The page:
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20 July 1998 Quantitative force comparison of polyacrylonitrile fibers with skeletal muscle
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The possibility of using certain polymer gels as artificial skeletal muscle was investigated due to its ability to shorten or contract when saturated in acidic or basic solutions, respectively. Polyacrylonitrile (PAN) fiber is such an example of a polymer gel. Mechanical performance characteristics of PAN fibers were studied and compared to voluntary muscle mechanical properties. The experimental methods used to determine the mechanical properties of the PAN fibers were modeled after A. V. Hill's classic experiments of the force-length and force-velocity properties of voluntary muscle. In addition, the force-molarity, length-molarity, and force-time characteristics were measured for the PAN fibers. These characteristics were quantitatively and qualitatively compared to voluntary muscle properties when relevant and used to determine the feasibility of implementing PAN fibers as artificial skeletal muscle in modeling movement across the human elbow joint. The results indicated qualitative similarities with the mechanical characteristics of voluntary muscle, especially force-velocity property. The force capabilities of the PAN fibers were at the lower end of voluntary muscle force generation. (i.e. 20 - 200 N/cm2) Activation- contraction time was also substantially larger than skeletal muscle. Based on these data, it was concluded that using PAN fibers as artificial muscles in modeling the human elbow joint is feasible only under certain conditions. Additional characterization studies are needed to determine if individual PAN fibers can generate higher forces using a different experimental protocol or a different architectural arrangement of the fibers.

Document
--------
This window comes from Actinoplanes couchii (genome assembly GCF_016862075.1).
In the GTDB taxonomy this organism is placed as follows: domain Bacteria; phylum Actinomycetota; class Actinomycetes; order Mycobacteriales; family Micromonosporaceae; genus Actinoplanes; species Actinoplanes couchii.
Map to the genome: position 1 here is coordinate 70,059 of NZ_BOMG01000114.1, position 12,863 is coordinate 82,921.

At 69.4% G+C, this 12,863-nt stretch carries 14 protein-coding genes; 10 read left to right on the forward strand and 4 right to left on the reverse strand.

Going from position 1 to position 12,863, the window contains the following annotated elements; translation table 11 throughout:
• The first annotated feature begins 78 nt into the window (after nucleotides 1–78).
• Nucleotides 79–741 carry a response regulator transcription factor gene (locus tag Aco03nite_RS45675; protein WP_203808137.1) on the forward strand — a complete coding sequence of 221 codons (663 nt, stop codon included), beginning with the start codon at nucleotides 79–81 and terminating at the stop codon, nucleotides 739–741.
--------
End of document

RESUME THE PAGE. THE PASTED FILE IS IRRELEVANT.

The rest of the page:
© (1998) COPYRIGHT Society of Photo-Optical Instrumentation Engineers (SPIE). Downloading of the abstract is permitted for personal use only.
Roger V. Gonzalez and Christopher Y. Lee "Quantitative force comparison of polyacrylonitrile fibers with skeletal muscle", Proc. SPIE 3324, Smart Structures and Materials 1998: Smart Materials Technologies, (20 July 1998);

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